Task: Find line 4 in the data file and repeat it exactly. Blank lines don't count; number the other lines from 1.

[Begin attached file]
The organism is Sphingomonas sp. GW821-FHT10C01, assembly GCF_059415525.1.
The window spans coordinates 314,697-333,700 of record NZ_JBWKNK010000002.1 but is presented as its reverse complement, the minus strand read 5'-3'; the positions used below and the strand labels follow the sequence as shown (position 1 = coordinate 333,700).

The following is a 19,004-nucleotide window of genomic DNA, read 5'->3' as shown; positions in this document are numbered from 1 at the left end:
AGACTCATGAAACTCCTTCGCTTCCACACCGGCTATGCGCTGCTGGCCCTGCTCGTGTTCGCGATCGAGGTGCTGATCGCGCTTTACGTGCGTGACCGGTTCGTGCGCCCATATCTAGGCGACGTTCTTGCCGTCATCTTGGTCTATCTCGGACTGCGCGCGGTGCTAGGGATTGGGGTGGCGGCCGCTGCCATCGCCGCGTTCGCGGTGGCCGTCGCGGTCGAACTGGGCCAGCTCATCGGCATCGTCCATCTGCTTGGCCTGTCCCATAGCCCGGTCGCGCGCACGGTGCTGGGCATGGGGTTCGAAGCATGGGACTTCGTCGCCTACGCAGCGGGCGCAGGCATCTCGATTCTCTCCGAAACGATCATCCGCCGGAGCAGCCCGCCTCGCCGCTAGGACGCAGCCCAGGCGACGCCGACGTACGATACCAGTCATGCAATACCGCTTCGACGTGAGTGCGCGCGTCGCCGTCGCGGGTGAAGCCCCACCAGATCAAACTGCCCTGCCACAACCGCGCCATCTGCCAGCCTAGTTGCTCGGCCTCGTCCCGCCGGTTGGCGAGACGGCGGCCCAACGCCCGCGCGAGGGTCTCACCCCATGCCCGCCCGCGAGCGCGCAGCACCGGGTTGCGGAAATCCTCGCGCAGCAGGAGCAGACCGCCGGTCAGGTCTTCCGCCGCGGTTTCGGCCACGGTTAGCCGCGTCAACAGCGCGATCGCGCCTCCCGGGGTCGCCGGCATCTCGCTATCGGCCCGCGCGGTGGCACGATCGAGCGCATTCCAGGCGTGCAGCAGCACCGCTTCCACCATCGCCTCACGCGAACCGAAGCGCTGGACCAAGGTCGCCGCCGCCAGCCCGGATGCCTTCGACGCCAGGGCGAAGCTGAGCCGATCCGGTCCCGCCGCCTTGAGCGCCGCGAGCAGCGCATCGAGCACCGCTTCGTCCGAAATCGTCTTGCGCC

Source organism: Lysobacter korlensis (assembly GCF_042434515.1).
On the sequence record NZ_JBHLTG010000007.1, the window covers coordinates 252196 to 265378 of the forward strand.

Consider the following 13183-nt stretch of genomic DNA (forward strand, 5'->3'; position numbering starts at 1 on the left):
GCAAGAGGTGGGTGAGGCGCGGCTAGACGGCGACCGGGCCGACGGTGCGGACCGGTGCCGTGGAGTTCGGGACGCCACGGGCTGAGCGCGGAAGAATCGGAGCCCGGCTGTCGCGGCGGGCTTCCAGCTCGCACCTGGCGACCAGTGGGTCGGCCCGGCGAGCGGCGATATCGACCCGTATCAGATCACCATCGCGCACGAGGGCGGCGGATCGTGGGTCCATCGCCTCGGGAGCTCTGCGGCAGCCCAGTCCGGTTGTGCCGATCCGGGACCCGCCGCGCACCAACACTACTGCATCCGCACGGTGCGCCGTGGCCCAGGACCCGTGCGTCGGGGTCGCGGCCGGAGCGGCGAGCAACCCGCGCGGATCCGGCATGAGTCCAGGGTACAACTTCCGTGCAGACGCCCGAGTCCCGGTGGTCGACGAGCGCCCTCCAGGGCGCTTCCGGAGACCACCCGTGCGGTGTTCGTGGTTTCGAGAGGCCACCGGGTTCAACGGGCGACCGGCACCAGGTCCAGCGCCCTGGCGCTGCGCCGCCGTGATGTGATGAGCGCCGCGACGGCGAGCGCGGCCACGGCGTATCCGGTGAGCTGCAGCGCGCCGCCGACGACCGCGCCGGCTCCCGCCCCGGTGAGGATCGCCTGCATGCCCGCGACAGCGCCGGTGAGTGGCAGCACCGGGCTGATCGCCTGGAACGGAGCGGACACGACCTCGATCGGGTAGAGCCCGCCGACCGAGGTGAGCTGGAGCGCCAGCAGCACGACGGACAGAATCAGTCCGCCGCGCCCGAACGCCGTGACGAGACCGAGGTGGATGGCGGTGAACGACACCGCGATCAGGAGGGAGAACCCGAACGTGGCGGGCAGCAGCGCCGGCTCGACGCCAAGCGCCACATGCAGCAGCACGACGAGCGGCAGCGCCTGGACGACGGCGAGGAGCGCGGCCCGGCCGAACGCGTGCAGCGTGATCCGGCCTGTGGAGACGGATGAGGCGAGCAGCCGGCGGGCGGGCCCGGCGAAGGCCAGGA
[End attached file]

AGACTCATGAAACTCCTTCGCTTCCACACCGGCTATGCGCTGCTGGCCCTGCTCGTGTTCGCGATCGAGGTGCTGATCGCGCTTTACGTGCGTGACCGGTTCGTGCGCCCATATCTAGGCGACGTTCTTGCCGTCATCTTGGTCTATCTCGGACTGCGCGCGGTGCTAGGGATTGGGGTGGCGGCCGCTGCCATCGCCGCGTTCGCGGTGGCCGTCGCGGTCGAACTGGGCCAGCTCATCGGCATCGTCCATCTGCTTGGCCTGTCCCATAGCCCGGTCGCGCGCACGGTGCTGGGCATGGGGTTCGAAGCATGGGACTTCGTCGCCTACGCAGCGGGCGCAGGCATCTCGATTCTCTCCGAAACGATCATCCGCCGGAGCAGCCCGCCTCGCCGCTAGGACGCAGCCCAGGCGACGCCGACGTACGATACCAGTCATGCAATACCGCTTCGACGTGAGTGCGCGCGTCGCCGTCGCGGGTGAAGCCCCACCAGATCAAACTGCCCTGCCACAACCGCGCCATCTGCCAGCCTAGTTGCTCGGCCTCGTCCCGCCGGTTGGCGAGACGGCGGCCCAACGCCCGCGCGAGGGTCTCACCCCATGCCCGCCCGCGAGCGCGCAGCACCGGGTTGCGGAAATCCTCGCGCAGCAGGAGCAGACCGCCGGTCAGGTCTTCCGCCGCGGTTTCGGCCACGGTTAGCCGCGTCAACAGCGCGATCGCGCCTCCCGGGGTCGCCGGCATCTCGCTATCGGCCCGCGCGGTGGCACGATCGAGCGCATTCCAGGCGTGCAGCAGCACCGCTTCCACCATCGCCTCACGCGAACCGAAGCGCTGGACCAAGGTCGCCGCCGCCAGCCCGGATGCCTTCGACGCCAGGGCGAAGCTGAGCCGATCCGGTCCCGCCGCCTTGAGCGCCGCGAGCAGCGCATCGAGCACCGCTTCGTCCGAAATCGTCTTGCGCC